The fact that the Schlippenbach Trio (Alexander von Schlippenbach on piano, Evan Parker on saxes and Paul Lovens on drums) has released a new album on the Swiss label Intakt just now is very delicate since Trost Records has just recently put out their first recordings from 1972 (read the review here). However, this gives listeners the possibility to gain insight in the musical universe of free jazz’s longest existing band (they have been playing together regularly for almost 45 years now).
Of course they do not sound like they did in their beginnings - and there are many reasons for this. In an interview he gave for a documentary on the trio Evan Parker was talking about one of them, something he calls bio-feedback. Parker says:
“the act of producing sound through the saxophone requires a certain physical relationship with the instrument. So this physical state becomes connected with that sound. The change of physical state produces a change of the sound. The change of the sound enters the awareness, the consciousness and there’s a correlation between the alteration in the sound and the alteration in the physical perimeters that produce the sound, the pressure of the breath, the specific relationship of the fingers to the instrument. One thing guides the other.”Naturally, this also counts for the piano and the drums, which is why they cannot play as if they were still in their twenties nowadays, their physical abilities have changed, they are not as furious and boisterous as they were as young men. On the other hand this does by far not mean that they have nothing to say.
What they have to offer their audience instead today is a fully evolved set/arsenal of notes and sounds, of rhythmic forms, which have been continually developed over the years in an improvisational process. But for the musicians there is also the danger of repeating yourself, of becoming your own cliché, that everything becomes ritualized. On the other hand the fact that you cannot avoid certain rituals after playing together for so many years also “produces a tension, a climate of focus, of concentration, between us, that we wouldn’t arrive at if we didn’t have that ritualized expectation,” as Parker put it.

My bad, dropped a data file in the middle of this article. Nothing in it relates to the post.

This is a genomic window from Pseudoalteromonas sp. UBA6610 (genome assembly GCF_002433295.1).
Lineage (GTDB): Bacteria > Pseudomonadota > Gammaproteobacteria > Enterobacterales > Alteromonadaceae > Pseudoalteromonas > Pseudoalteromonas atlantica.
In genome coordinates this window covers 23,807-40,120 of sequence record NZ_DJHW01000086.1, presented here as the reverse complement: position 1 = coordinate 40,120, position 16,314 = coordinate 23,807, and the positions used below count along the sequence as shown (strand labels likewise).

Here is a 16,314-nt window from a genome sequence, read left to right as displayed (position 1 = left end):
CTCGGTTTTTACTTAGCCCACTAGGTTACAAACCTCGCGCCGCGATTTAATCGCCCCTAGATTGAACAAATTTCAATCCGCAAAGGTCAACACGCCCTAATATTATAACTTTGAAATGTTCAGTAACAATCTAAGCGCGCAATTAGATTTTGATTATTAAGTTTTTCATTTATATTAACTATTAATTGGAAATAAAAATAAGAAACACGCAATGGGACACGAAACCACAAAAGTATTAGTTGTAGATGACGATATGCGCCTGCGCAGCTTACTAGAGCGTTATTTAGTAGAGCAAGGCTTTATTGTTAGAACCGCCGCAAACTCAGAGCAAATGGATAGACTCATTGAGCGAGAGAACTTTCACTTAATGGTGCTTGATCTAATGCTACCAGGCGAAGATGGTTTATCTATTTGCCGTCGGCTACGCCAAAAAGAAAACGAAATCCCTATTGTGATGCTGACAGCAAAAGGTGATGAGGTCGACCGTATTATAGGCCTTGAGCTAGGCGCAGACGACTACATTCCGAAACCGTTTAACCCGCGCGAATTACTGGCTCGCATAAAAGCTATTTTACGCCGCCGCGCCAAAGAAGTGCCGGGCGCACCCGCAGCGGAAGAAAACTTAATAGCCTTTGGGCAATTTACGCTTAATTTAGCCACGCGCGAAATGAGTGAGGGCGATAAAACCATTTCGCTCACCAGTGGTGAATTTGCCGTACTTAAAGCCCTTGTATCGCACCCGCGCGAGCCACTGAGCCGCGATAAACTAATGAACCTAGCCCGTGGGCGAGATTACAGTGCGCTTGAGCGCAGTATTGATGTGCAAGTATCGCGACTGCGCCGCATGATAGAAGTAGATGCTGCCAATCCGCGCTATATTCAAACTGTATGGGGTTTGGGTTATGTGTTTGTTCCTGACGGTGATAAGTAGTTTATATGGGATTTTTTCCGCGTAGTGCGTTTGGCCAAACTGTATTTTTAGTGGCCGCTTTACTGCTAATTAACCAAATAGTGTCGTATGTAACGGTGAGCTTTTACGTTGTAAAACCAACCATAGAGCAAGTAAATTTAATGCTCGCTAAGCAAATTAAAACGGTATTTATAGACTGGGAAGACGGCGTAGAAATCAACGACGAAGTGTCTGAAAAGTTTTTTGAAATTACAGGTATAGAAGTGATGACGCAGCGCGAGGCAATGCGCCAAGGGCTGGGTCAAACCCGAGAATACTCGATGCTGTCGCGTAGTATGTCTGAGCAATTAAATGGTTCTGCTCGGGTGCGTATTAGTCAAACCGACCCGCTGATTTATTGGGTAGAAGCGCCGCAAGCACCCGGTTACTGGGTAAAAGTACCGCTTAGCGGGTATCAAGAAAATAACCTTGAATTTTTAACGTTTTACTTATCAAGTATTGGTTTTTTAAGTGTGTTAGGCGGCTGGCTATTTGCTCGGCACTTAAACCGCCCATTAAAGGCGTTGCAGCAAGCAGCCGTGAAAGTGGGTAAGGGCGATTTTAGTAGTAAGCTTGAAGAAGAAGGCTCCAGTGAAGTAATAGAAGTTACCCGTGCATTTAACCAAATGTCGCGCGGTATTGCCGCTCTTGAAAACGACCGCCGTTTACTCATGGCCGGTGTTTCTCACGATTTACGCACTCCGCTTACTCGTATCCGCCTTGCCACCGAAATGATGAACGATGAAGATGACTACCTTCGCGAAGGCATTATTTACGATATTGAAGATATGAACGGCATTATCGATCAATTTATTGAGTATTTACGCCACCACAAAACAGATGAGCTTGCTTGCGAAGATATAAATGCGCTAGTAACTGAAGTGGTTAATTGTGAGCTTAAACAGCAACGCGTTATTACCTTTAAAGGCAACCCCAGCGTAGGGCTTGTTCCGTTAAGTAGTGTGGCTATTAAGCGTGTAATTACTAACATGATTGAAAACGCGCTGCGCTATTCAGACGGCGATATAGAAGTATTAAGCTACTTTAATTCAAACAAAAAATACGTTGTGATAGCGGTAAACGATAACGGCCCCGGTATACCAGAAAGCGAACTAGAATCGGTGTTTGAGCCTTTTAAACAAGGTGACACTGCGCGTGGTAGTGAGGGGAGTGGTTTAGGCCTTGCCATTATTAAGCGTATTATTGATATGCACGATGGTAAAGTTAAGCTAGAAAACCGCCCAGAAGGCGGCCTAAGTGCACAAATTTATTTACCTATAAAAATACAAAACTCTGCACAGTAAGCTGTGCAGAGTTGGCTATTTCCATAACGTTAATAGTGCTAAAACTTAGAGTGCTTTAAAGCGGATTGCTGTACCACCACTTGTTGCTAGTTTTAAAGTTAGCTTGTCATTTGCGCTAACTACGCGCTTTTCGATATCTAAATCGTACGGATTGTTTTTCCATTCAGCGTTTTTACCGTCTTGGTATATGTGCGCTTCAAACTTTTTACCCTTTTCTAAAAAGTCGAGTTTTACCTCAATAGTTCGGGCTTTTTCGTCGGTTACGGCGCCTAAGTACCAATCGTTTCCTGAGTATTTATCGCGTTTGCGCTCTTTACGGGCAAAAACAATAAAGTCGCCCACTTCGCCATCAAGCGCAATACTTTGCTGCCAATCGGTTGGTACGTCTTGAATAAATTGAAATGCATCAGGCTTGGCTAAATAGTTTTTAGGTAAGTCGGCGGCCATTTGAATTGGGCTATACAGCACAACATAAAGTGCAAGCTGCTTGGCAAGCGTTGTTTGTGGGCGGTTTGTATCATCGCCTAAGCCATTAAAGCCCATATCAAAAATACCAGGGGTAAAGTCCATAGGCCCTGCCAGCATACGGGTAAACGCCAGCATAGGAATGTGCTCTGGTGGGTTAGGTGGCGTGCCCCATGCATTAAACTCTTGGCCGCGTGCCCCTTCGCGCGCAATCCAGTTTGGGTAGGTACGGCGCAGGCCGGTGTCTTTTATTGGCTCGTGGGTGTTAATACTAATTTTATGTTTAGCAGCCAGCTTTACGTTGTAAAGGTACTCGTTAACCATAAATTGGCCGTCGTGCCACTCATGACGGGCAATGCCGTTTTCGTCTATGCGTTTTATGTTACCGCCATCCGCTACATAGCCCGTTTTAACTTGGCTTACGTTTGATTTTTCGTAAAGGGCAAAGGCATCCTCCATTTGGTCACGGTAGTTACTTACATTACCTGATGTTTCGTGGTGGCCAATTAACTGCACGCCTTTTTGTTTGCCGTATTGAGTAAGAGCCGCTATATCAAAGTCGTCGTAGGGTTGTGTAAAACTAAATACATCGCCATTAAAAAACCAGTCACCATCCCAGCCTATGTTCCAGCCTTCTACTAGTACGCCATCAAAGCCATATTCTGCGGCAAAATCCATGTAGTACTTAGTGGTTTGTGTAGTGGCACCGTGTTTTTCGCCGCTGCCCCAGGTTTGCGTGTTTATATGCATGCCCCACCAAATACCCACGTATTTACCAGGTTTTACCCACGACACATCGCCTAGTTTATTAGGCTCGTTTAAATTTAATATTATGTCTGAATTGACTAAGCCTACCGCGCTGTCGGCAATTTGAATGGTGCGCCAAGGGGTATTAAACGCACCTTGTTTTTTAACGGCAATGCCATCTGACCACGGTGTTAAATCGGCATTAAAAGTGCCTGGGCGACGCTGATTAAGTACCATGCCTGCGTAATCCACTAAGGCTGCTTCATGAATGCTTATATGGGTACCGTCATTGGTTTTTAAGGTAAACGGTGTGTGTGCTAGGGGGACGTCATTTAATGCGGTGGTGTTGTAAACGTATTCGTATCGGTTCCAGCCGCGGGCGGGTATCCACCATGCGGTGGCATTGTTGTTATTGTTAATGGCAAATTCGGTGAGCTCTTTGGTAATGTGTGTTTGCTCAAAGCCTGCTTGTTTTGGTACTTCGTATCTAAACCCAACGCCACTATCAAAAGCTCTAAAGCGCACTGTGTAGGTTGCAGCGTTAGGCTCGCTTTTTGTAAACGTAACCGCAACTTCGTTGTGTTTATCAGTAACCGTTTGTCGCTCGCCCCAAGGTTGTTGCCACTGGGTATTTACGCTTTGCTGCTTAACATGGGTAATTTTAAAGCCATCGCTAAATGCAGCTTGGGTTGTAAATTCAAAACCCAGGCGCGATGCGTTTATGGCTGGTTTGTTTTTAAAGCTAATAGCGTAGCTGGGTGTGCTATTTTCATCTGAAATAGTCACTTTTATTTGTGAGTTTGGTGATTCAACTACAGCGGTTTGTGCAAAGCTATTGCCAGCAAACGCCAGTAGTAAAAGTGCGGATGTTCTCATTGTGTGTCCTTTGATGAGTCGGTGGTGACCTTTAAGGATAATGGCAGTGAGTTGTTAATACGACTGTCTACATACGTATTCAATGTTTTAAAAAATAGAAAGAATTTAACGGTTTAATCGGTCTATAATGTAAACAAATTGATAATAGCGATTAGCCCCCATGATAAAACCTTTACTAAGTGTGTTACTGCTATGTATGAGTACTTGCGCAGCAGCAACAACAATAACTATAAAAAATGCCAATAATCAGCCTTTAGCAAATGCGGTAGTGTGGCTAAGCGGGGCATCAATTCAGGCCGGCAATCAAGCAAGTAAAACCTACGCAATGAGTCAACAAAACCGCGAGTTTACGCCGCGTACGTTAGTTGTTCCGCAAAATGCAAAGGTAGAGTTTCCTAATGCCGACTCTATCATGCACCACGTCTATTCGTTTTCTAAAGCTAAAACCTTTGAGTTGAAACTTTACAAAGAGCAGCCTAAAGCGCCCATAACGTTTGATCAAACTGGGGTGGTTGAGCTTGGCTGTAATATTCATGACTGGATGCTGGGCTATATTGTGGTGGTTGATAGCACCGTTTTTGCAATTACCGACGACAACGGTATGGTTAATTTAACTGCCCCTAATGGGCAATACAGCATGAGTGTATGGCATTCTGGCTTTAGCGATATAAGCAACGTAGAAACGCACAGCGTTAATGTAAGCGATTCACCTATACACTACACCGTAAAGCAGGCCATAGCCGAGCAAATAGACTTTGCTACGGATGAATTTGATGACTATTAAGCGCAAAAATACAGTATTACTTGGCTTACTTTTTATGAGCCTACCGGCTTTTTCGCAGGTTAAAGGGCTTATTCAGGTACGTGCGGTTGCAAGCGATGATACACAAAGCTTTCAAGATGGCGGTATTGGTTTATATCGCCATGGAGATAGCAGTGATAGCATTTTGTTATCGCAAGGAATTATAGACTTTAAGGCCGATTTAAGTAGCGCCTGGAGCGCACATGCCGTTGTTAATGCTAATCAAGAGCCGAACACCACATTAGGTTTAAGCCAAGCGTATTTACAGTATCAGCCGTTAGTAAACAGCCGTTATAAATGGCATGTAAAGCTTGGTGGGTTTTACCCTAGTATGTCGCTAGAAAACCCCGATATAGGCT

Features, a programmatic title for this album,is a collection of 15 serially numbered sketches, presenting all the features which are characteristic for the sound this outstanding trio has created – the Monk allusions (Feature 1, 6 and 8), their jazz impetus (Schlippenbach clearly distinguishes free jazz from improvised music), the aspects of new classical music (Feature 3 and 7), Parker’s circular breathing (Feature 3), his ability to listen and to step on board at the right moment, Schlippenbach’s banging, his clusters and his heavy 12-tone-chords (Feature 5), the bumpy twists and turns (Feature 10), Lovens’ extended techniques, his unique drum sound in general.
But there are also surprising elements: Parker seems to have discovered his love for melodies on this album, the meditative approach is mainly due to his playing. More than ever Features is a submersion in sound, especially in silence, maybe due to the fact that the album was recorded in a studio. And, as Bert Noglik, the author of the excellent lines notes, puts it: “The band has developed a quality which emerges spontaneously but arises not least thanks to the years of accumulated experience; nothing is stated, noted, planned in advance; the studio atmosphere makes things transparent, things that are obscured in the hectic live atmosphere are brought to the surface here.”
After all these years the Schlippenbach Trio is interpreting its own history. They have become self-aware, aware of the world they have created and now play in. More and more they have become aware of their own mythology, their notion of the magic Schlippenbach Trio.
Features is available on CD and you can buy it from the label http://intaktrec.ch/ or from www.instantjazz.com.
You can watch a complete set of the trio at Jazzgalerie Nickelsdorf from the same year the recording was made here: